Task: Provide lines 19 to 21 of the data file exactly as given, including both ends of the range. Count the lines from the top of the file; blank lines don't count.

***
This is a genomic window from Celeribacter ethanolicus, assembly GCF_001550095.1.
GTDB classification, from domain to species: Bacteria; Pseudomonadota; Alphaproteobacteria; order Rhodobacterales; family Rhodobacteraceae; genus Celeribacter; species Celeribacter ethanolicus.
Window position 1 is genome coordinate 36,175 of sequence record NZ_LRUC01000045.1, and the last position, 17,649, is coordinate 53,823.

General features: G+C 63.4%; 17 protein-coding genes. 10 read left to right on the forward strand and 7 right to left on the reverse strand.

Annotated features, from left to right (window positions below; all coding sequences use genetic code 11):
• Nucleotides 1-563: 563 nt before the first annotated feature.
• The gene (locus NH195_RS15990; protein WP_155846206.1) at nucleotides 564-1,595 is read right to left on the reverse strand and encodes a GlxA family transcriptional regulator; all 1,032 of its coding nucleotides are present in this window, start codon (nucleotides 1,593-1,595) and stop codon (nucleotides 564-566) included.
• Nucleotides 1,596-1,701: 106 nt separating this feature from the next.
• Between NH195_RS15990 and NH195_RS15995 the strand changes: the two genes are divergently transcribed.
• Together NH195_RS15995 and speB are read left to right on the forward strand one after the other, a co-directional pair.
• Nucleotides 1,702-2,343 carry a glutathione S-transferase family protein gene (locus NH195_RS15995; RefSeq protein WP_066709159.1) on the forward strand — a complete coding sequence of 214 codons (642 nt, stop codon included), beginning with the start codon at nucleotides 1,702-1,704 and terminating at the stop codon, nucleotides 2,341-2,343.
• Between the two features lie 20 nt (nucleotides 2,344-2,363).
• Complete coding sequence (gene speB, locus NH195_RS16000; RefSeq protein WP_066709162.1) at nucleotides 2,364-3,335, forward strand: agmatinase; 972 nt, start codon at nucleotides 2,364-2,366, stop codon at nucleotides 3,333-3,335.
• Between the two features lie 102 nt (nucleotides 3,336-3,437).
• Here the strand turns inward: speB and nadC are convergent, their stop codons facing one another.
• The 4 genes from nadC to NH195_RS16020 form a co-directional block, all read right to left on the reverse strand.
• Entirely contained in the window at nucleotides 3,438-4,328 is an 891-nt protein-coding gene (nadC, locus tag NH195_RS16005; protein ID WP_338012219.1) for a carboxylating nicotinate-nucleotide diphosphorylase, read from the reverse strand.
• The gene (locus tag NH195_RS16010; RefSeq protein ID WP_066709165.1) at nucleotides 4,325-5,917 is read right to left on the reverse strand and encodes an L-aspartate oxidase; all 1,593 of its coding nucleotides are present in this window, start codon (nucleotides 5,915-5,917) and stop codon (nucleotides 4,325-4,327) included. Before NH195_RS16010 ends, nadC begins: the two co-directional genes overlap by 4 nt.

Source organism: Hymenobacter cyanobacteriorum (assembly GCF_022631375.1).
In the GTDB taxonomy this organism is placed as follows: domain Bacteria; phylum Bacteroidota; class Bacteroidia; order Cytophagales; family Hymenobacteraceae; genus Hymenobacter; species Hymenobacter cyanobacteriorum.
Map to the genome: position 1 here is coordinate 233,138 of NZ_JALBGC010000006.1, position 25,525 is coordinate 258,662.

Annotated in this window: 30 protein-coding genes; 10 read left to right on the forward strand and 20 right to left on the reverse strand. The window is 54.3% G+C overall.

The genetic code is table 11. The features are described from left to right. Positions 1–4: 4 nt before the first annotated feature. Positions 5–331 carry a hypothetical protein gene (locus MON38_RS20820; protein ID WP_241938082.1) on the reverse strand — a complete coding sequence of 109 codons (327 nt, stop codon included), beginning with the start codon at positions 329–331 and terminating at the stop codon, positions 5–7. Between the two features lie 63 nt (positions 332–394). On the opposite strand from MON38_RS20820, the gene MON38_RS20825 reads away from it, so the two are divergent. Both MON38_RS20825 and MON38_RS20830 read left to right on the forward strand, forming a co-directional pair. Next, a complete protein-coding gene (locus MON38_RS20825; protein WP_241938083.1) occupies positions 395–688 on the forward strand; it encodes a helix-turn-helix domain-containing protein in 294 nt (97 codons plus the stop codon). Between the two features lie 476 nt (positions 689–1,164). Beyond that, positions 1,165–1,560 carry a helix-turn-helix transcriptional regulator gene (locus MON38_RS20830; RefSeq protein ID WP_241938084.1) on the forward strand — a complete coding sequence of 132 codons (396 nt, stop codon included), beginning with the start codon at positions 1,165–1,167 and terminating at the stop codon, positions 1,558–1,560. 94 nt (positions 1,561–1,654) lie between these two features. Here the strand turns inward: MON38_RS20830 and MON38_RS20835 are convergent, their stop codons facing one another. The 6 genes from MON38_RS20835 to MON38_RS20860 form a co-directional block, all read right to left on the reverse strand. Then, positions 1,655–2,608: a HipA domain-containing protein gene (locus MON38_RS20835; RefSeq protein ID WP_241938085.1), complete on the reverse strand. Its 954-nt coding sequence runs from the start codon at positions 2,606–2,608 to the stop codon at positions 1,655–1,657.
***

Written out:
Source organism: Hymenobacter cyanobacteriorum (assembly GCF_022631375.1).
In the GTDB taxonomy this organism is placed as follows: domain Bacteria; phylum Bacteroidota; class Bacteroidia; order Cytophagales; family Hymenobacteraceae; genus Hymenobacter; species Hymenobacter cyanobacteriorum.
Map to the genome: position 1 here is coordinate 233,138 of NZ_JALBGC010000006.1, position 25,525 is coordinate 258,662.